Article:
After an 18-year run, Mountain Vista High School's varsity football head coach Ric Cash has resigned, citing a “toxicity” that exists in the football program. “There are multiple things going …
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After an 18-year run, Mountain Vista High School's varsity football head coach Ric Cash has resigned, citing a “toxicity” that exists in the football program.
“There are multiple things going on that need to be addressed,” Cash said. “I'm not going to get into great detail because there are way too many things to even begin to mention. It didn't have to do with the wins and losses, it had to do with the culture of the program.”
The Golden Eagles' football program comprises 130 to 150 players and 21 staff members throughout the varsity, junior varsity and freshman levels. The varsity team won just one of its 10 games this fall. The team posted records of 5-5 each of the previous two seasons, after having finished with winning records in 2014 and 2015.
Cash announced his resignation the morning of Dec. 4. He will continue teaching physical education at the school.
An article posted online by the school's media, Vista Now!, said some varsity players knew there would be changes after this year's “rough” season, but they didn't expect Cash to be the one to leave.
“I was shocked when he was the one who decided to step down,” junior Matt Smith said, according to the Vista Now! article. “We all knew he had plans for the future and with his family, but it was a big step for him.”
Cash said changes in the community and “where people put their priorities” played a part in his resignation, though he did not provide specifics. In the weeks leading up to his announcement, he had conversations with the school's principal, Mike Weaver, and the school's athletic director, Jim Flanigan, about how to revitalize the football program.
Cash came to the conclusion that the program needs a new coach with a fresh perspective, he said.
“For me, I'm doing something that I feel is best for the program,” Cash said. “When I came to my decision at the end of last week, I had a very genuine peace in my heart about it.”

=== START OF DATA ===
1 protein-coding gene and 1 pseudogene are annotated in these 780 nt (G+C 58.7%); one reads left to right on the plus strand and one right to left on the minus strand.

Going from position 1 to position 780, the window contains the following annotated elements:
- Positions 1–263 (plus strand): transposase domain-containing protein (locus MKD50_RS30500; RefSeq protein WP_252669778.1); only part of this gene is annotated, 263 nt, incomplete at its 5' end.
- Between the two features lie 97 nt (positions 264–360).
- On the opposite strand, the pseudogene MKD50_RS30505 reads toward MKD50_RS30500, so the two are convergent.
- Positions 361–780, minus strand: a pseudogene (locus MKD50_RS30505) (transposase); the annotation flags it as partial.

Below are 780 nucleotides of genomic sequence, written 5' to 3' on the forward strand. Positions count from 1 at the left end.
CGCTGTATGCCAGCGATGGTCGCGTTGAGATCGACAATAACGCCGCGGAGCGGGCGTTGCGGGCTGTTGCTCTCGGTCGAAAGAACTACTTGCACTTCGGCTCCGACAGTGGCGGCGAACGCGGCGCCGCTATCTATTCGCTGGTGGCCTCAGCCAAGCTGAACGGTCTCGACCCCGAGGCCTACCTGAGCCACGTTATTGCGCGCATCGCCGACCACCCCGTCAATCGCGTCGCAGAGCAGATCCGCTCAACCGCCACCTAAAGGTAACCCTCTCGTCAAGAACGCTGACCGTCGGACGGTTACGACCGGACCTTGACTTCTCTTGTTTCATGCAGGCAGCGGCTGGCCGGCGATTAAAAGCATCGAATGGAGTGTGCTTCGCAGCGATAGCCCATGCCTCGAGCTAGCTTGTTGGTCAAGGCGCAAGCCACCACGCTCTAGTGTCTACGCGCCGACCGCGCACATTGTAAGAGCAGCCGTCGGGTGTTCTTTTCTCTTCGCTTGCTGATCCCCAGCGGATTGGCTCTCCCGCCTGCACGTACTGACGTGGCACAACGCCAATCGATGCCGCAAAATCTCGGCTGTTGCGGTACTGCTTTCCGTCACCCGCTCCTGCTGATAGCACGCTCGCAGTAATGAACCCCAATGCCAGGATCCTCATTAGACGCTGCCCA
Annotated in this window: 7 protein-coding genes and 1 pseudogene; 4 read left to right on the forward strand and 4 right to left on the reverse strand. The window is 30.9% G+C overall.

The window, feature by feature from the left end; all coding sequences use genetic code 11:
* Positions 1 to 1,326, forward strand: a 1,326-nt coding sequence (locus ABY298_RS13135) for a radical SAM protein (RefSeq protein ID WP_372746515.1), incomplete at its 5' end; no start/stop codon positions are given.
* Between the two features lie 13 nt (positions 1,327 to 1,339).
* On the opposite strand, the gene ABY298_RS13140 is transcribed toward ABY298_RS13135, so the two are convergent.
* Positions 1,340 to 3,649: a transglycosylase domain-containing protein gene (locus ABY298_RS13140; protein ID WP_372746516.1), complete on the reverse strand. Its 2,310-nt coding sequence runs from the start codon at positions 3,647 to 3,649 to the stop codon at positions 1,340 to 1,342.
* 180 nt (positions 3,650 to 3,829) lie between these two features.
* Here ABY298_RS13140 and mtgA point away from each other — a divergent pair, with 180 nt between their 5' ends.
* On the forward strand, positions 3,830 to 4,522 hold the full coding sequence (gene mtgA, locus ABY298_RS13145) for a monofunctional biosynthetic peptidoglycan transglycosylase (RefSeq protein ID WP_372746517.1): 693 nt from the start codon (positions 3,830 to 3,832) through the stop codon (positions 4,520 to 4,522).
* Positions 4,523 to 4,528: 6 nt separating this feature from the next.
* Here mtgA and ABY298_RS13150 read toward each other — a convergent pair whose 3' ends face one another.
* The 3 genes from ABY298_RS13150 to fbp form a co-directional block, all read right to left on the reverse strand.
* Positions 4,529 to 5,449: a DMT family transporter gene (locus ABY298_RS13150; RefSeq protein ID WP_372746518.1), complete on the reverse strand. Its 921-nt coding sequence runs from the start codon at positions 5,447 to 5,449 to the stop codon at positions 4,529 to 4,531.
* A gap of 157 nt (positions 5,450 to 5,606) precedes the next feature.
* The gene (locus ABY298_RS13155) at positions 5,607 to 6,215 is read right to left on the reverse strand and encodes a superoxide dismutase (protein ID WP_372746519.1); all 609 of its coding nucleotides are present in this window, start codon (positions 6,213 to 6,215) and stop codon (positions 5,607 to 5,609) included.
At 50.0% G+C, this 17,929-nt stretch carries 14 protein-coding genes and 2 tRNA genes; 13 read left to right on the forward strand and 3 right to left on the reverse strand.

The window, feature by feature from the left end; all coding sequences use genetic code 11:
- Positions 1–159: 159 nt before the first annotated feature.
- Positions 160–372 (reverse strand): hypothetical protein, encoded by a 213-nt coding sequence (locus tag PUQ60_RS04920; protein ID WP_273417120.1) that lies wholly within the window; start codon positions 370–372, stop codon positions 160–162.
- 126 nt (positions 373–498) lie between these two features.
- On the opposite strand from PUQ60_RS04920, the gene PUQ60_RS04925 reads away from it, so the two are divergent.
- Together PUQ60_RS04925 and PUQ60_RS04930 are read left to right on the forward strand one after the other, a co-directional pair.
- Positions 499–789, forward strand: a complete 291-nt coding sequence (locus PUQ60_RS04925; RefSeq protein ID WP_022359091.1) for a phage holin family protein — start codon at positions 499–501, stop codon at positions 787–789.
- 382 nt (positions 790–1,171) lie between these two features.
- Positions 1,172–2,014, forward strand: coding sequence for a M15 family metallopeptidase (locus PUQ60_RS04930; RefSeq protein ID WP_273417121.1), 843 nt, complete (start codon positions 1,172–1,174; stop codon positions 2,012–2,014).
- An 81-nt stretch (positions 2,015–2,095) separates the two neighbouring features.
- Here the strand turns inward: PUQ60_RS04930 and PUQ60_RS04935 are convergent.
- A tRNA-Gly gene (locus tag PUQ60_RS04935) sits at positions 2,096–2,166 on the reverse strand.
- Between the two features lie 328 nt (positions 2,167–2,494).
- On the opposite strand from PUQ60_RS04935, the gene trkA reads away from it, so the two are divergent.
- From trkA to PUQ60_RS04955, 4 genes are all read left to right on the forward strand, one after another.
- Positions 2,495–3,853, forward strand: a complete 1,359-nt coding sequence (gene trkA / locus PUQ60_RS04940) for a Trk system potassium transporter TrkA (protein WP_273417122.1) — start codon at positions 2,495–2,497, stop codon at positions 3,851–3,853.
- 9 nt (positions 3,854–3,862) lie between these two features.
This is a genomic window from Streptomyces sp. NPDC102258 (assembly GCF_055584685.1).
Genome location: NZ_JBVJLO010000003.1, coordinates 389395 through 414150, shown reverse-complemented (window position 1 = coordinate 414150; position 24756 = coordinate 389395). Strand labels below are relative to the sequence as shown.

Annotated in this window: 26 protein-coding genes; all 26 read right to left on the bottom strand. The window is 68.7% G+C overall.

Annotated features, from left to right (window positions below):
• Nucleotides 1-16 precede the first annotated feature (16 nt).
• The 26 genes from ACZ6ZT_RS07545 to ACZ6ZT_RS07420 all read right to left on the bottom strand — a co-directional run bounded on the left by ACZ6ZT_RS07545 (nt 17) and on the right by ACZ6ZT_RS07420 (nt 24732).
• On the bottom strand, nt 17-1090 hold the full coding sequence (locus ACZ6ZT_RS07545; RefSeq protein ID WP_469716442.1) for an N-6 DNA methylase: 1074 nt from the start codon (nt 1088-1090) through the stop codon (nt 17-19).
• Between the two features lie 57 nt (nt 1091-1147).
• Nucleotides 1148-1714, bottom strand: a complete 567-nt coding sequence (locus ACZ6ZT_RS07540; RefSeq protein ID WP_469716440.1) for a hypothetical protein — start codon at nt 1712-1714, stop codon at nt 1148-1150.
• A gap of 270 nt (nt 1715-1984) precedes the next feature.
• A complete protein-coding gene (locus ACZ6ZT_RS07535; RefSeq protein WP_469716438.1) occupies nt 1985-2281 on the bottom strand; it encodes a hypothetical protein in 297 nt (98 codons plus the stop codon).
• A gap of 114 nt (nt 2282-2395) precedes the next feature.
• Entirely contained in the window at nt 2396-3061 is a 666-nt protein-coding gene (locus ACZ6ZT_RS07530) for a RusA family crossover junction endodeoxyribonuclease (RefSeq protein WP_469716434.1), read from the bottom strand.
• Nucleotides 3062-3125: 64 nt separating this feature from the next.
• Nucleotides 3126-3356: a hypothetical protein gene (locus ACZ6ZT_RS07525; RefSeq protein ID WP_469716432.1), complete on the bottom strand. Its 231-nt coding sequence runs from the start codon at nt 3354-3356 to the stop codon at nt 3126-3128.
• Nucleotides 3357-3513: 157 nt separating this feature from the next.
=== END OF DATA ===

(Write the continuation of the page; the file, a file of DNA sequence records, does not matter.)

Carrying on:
Flanigan called Cash a man of integrity who did what he believed was in the best interest of his players.
“We are very saddened that that era has come to an end,” Flanigan said. “Anytime that someone has been somewhere for 18 years, things sometimes run their course.”
Cash started at Mountain Vista when it first opened in 2000. His middle child was the first child born to a staff member. Three of his five children have graduated from the school and two are on track to do the same.
“To call it a second home is an understatement,” Cash said. “My kids have, for the most part, grown up there.”
Two years ago, Cash's wife, Susan, lost her battle to breast cancer. She worked as an elementary school teacher in Douglas County and coached tennis at Mountain Vista. The school rallied around the Cash family, hosting fundraisers to help with medical bills and organizing meals to be delivered to their home.
In May 2017, the high school dedicated its tennis courts in honor of Susan Cash.
“The school and the football community and so many others supported us and encouraged us through that unimaginably difficult time,” Cash said. “For us, it's a place that has been near and dear to us through some very hard times.”
Flanigan posted a job opening for the head coach position on Dec. 5. He plans to get feedback from parents and students, and conduct interviews after the holiday break.
Though Cash is unsure of where his future lies in coaching, he remains dedicated to the Golden Eagles.
“I told my players that I will be their biggest supporter,” he said.
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